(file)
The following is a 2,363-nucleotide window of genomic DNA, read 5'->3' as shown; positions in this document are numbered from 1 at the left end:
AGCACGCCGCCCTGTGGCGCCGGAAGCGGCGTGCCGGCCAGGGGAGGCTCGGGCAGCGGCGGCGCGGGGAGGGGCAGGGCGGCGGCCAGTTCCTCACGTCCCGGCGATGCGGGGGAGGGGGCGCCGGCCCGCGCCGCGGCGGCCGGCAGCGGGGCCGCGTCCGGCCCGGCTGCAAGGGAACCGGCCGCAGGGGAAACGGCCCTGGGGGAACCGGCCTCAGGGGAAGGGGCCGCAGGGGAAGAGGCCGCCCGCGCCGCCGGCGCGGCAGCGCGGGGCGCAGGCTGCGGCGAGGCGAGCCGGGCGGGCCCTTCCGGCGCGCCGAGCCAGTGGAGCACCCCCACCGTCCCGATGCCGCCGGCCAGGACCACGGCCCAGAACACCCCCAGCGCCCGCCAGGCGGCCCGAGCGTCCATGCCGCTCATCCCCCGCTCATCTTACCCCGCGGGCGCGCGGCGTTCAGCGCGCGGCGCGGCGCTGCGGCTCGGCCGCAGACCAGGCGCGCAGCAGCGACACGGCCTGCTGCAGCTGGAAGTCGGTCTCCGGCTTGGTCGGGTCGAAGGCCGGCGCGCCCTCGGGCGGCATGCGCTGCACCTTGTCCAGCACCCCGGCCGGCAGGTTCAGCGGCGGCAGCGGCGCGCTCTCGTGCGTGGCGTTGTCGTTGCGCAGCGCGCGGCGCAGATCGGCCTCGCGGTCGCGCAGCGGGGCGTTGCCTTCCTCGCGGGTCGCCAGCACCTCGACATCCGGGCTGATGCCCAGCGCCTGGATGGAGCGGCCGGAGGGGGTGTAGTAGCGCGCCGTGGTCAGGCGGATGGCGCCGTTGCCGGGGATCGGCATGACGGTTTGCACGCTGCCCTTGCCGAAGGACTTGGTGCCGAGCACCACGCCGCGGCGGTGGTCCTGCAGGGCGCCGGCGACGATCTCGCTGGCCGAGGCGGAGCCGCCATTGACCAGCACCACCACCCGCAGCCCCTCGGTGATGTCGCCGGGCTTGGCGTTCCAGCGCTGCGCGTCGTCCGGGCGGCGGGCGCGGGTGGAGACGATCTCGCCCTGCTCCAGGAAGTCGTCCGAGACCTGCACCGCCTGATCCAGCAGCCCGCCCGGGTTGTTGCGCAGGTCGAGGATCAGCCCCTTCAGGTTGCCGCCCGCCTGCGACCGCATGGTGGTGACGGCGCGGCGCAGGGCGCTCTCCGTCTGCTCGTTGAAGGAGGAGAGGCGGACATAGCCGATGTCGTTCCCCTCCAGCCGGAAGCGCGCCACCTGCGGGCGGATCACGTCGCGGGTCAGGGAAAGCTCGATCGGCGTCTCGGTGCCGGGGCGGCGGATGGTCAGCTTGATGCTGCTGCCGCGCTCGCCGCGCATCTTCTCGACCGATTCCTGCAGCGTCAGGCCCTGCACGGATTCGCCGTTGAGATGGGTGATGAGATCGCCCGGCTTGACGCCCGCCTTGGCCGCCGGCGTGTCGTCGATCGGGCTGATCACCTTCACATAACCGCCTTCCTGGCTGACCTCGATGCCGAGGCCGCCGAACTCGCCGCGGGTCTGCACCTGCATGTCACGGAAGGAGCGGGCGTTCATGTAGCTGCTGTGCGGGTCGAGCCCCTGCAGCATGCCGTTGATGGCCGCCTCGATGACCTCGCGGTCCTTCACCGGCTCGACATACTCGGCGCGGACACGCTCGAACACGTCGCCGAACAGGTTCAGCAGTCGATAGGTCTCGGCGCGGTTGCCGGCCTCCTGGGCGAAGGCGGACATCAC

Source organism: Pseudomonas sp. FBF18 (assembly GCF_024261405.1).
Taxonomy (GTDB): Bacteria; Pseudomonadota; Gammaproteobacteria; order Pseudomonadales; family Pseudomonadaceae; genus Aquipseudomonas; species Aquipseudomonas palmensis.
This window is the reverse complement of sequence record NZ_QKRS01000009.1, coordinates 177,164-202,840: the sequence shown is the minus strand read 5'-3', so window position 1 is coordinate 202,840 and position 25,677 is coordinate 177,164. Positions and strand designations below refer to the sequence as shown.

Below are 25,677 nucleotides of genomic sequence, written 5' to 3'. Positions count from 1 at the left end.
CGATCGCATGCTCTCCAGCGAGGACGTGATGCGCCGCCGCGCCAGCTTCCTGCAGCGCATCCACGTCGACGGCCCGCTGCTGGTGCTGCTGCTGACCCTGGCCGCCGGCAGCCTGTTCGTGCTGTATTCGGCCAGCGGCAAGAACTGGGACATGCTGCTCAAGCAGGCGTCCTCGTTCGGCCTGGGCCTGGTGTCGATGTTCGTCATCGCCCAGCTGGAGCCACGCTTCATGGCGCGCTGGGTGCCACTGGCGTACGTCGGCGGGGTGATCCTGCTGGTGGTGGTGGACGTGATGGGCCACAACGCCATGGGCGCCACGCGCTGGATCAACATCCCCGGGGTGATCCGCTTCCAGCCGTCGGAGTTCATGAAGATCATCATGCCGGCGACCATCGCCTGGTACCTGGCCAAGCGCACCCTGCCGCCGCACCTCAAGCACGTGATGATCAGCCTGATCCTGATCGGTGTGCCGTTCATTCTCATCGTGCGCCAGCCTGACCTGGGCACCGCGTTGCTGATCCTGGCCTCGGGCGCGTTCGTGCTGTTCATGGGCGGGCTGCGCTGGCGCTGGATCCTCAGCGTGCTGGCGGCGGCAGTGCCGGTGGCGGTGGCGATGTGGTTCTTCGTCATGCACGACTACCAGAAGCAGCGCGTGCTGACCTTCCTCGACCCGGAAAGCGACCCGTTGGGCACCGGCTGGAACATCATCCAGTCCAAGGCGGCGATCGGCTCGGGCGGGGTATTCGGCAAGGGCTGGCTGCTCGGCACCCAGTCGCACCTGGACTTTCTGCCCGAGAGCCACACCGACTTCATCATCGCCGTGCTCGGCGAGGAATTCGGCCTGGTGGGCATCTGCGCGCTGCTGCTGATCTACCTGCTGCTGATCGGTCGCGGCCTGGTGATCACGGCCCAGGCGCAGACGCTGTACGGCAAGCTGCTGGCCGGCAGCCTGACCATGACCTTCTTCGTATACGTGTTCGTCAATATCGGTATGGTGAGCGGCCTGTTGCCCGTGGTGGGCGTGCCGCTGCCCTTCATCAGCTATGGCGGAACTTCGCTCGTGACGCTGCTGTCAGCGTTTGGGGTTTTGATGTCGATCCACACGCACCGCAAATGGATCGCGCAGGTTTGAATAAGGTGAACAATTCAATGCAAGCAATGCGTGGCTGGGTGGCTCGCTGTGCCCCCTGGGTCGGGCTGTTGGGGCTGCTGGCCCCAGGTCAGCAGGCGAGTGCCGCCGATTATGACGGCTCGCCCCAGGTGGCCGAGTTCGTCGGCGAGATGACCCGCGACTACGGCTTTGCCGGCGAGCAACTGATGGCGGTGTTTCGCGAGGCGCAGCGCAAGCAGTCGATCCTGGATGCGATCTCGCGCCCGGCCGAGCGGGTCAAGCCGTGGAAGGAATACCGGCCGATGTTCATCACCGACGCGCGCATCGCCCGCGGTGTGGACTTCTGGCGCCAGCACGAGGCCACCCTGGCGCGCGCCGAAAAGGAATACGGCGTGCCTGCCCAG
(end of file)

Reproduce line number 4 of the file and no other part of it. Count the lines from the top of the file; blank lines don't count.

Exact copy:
Taxonomy (GTDB): Bacteria; Pseudomonadota; Gammaproteobacteria; order Pseudomonadales; family Pseudomonadaceae; genus Aquipseudomonas; species Aquipseudomonas palmensis.